It is important to install these updates as soon as possible. While not all vulnerabilities present in software may affect you, it is better to be safe than sorry. Any vulnerability can be a cause for concern when trying to safeguard your personal information and device.

Be sure to update your devices and software regularly, to include your anti-virus software, Windows, and Mac devices.

Tip #11 Use Two-Factor Authentication



Two-Factor Authentication (also known as two step verification) is an extra layer of security that can be enabled on many different services such as Facebook, Twitter, LinkedIn, Microsoft, Google, Apple, etc.. Two factor authentication requires not only a username and password but also something you possess (passcode, secret key, etc.)  or something you are (fingerprint, gait, etc.).

Using two-factor authentication can help to lower cases of identity theft and phishing. Attackers may initially be able to acquire your password but the second layer of protection may not be as easily compromised thus adding complexity to accessing a given account. It is an ever-increasing way to keep your accounts and information more secure.

Check with your services and consider activating two-factor authentication today.

Image Source: https://www.integritysrc.com/blog/263-why-is-two-factor-authentication-2fa-important-for-remote-access

Tip #10 Avoid Conducting Sensitive Business over Public Wi-Fi Networks


Public unsecured Wi-Fi is a huge target for malicious actors looking to steal the identities of others in order to commit fraud. The next time you stop at a public Wi-Fi hotspot you could also be sitting near someone committed to trying to compromise your information.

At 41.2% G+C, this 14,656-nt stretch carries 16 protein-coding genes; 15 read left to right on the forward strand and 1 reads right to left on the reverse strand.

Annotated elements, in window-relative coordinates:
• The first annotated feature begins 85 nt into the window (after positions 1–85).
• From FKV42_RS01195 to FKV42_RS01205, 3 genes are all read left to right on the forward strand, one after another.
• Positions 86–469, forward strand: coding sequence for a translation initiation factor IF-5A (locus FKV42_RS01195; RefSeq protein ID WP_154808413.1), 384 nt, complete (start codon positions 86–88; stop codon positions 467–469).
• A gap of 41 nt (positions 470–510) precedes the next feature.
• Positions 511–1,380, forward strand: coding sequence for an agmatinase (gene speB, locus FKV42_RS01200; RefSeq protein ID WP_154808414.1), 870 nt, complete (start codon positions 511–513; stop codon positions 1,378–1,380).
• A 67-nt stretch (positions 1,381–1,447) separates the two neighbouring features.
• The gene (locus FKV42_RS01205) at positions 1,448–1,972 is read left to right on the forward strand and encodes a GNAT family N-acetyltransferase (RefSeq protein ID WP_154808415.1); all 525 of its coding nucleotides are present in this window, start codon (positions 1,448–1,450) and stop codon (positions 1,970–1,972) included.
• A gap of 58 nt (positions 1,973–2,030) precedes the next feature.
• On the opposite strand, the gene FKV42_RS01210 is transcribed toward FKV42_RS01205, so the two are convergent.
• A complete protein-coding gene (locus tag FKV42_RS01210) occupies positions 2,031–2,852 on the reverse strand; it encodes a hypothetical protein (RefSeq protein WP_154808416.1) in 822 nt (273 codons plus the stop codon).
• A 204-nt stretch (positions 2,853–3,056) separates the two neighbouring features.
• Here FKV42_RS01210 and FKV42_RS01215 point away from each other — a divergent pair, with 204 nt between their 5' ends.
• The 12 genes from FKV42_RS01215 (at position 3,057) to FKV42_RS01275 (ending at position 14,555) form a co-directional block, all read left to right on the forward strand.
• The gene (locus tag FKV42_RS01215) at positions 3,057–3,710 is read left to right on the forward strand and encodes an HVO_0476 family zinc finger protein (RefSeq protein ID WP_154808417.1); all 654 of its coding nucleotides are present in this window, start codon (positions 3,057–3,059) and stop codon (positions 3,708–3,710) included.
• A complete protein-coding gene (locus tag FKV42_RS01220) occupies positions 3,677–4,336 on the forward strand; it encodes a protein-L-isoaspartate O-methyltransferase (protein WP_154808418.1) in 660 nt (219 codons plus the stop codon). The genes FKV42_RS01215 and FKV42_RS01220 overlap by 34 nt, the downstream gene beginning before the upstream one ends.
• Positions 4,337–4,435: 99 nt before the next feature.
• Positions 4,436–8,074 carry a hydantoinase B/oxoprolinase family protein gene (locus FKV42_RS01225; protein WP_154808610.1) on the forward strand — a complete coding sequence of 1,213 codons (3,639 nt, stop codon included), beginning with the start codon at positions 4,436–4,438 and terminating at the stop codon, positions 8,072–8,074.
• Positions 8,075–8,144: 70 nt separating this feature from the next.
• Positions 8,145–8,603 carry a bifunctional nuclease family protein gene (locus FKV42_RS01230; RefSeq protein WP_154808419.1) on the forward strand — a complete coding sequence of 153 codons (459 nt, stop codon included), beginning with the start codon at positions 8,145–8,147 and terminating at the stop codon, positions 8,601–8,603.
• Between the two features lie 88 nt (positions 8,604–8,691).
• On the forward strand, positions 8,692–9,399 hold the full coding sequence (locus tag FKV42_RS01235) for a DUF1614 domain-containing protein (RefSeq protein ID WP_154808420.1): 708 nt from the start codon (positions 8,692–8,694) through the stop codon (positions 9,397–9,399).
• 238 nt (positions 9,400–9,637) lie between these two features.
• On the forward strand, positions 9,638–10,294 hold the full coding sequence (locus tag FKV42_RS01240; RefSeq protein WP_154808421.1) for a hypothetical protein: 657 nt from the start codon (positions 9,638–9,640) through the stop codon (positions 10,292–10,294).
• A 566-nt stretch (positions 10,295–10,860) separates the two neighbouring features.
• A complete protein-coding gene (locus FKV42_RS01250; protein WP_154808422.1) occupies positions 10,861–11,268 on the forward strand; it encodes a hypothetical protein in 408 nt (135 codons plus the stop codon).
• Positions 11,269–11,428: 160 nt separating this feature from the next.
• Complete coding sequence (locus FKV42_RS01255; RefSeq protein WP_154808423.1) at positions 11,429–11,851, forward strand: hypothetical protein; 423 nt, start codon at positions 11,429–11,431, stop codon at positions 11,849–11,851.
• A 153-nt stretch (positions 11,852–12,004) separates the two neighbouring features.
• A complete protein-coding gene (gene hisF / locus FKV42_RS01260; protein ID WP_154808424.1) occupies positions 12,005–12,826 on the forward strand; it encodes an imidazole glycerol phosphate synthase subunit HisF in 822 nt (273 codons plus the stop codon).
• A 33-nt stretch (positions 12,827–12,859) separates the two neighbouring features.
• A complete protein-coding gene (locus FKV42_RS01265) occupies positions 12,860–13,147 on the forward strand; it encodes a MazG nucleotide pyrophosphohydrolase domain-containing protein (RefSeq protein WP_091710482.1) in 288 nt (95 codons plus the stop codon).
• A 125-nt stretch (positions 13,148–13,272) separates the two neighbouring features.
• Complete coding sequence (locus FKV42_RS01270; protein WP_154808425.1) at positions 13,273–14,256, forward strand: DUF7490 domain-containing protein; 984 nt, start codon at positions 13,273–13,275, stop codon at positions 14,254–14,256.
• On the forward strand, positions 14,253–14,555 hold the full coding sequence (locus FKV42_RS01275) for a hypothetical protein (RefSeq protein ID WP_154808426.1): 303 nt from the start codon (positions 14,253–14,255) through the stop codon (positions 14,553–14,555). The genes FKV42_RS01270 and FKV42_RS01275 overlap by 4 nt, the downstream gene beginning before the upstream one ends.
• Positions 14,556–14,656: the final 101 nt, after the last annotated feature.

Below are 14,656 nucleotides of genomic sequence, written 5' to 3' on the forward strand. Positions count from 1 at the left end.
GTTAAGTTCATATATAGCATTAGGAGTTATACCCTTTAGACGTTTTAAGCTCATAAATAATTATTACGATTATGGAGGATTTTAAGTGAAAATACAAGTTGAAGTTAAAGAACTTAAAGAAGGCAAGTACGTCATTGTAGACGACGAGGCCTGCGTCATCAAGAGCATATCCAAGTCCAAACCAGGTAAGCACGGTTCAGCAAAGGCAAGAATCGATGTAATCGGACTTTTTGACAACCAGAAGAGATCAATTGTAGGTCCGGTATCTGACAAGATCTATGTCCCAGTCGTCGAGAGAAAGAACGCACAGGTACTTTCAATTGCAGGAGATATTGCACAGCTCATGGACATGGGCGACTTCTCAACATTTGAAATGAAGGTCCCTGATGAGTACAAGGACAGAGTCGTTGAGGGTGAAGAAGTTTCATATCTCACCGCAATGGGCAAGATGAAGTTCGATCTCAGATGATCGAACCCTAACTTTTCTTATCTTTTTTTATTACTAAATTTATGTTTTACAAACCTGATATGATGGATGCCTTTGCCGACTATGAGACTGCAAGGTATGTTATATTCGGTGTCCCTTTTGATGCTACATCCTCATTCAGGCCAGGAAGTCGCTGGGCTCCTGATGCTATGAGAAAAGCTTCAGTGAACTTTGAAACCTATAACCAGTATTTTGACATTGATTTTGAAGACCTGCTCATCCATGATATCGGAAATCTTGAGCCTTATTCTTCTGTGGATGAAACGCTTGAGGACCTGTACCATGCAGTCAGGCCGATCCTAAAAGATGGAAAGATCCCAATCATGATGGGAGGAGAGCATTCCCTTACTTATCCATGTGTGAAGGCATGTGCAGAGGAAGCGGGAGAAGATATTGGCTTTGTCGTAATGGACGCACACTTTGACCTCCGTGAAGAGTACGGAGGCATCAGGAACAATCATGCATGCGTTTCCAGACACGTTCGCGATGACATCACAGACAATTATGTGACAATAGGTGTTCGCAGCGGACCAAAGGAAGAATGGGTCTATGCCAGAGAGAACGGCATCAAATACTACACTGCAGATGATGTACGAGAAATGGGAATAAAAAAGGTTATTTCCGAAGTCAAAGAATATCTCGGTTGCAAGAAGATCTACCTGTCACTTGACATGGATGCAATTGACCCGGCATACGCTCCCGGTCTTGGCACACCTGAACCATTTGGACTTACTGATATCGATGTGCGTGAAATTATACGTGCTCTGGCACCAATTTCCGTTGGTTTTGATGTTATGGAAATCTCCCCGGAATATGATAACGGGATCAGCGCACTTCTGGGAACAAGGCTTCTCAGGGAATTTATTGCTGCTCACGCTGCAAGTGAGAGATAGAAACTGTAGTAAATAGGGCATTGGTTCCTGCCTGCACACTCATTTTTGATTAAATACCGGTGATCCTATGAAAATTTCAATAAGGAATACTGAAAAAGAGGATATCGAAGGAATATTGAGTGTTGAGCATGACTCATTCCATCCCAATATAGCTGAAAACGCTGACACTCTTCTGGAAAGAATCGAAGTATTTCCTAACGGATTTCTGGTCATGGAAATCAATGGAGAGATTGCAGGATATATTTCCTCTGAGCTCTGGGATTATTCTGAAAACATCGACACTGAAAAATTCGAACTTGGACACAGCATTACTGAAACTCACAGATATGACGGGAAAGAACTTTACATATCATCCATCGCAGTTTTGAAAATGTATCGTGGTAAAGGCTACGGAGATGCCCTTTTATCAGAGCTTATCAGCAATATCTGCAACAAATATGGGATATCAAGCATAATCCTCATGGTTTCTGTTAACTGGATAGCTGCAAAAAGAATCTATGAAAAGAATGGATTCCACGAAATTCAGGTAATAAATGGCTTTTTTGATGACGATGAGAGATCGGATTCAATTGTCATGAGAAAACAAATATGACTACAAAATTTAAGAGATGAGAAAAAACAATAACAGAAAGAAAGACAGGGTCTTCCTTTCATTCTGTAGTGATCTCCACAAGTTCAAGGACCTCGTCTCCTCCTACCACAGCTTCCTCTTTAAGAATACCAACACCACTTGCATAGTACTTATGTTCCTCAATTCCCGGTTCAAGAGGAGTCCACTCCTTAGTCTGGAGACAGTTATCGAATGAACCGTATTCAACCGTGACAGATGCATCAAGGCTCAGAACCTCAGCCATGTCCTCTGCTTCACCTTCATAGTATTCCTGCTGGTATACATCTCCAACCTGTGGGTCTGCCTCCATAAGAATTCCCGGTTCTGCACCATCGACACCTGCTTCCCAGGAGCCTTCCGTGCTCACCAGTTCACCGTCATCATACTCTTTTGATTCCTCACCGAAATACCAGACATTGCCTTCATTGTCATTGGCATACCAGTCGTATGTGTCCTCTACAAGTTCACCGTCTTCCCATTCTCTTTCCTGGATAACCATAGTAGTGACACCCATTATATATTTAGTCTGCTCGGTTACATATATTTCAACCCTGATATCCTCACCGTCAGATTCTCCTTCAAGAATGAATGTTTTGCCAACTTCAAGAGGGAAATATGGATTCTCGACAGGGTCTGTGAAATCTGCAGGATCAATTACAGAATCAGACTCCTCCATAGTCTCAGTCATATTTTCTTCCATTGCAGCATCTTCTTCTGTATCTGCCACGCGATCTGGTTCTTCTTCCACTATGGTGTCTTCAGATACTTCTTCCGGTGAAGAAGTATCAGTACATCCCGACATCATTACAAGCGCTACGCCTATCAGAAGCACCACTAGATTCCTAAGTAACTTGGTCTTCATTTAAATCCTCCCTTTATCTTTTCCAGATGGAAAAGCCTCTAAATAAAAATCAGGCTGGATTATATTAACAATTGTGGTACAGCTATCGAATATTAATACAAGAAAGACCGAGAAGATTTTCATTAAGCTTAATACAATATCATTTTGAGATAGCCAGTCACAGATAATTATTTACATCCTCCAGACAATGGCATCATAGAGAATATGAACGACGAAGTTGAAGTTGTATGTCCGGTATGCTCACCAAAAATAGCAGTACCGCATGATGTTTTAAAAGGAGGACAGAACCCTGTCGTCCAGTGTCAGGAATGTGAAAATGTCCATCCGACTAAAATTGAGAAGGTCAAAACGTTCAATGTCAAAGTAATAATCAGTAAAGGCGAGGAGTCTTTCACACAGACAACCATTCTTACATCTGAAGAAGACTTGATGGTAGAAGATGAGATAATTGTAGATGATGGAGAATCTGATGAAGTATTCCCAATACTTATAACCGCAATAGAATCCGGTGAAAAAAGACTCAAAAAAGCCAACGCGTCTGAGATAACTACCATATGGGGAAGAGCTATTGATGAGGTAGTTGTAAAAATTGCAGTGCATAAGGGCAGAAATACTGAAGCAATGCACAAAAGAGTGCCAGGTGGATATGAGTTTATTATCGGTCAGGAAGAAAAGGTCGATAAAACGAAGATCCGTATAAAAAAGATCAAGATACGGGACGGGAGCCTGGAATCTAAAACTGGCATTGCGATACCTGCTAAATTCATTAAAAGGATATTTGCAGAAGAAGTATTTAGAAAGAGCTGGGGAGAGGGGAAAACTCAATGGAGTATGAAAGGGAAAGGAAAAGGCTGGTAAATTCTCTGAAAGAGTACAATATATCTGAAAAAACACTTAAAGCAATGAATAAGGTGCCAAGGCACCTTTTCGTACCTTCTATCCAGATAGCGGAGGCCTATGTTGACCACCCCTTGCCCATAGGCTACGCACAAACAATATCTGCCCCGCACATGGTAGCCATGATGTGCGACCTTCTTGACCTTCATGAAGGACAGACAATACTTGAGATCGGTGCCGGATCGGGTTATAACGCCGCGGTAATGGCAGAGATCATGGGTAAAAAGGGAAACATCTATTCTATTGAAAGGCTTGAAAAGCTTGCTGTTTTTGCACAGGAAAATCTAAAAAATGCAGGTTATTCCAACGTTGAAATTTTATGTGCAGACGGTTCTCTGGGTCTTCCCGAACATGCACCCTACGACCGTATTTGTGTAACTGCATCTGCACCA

Also consider that data that is transmitted over Wi-Fi hotspots is not secure and generally not encrypted. This is much easier to capture, therefore, it’s safer to keep personal information and transactions away from publicly accessible unsecured networks. It is possible for someone to perform what is called a man-in-the-middle attack, in which they are able to redirect given traffic to a malicious site to further compromise your information or your machine.

Another danger of using public Wi-Fi aside from the risk of your information, malicious attacker can hijack the connection point of thew Wi-Fi and prompt pop ups to occur which when clicked can download malware. These cases are more rare than just the collection of information of the viewing of the traffic from a given machine, but it is still possible.

For these reasons it is smart to stay off of public Wi-Fi unless absolutely necessary. In cases where it is necessary use a VPN (Virtual Private network) connection, keep your machine up-to-date , and avoid conducting sensitive business over public Wi-Fi networks.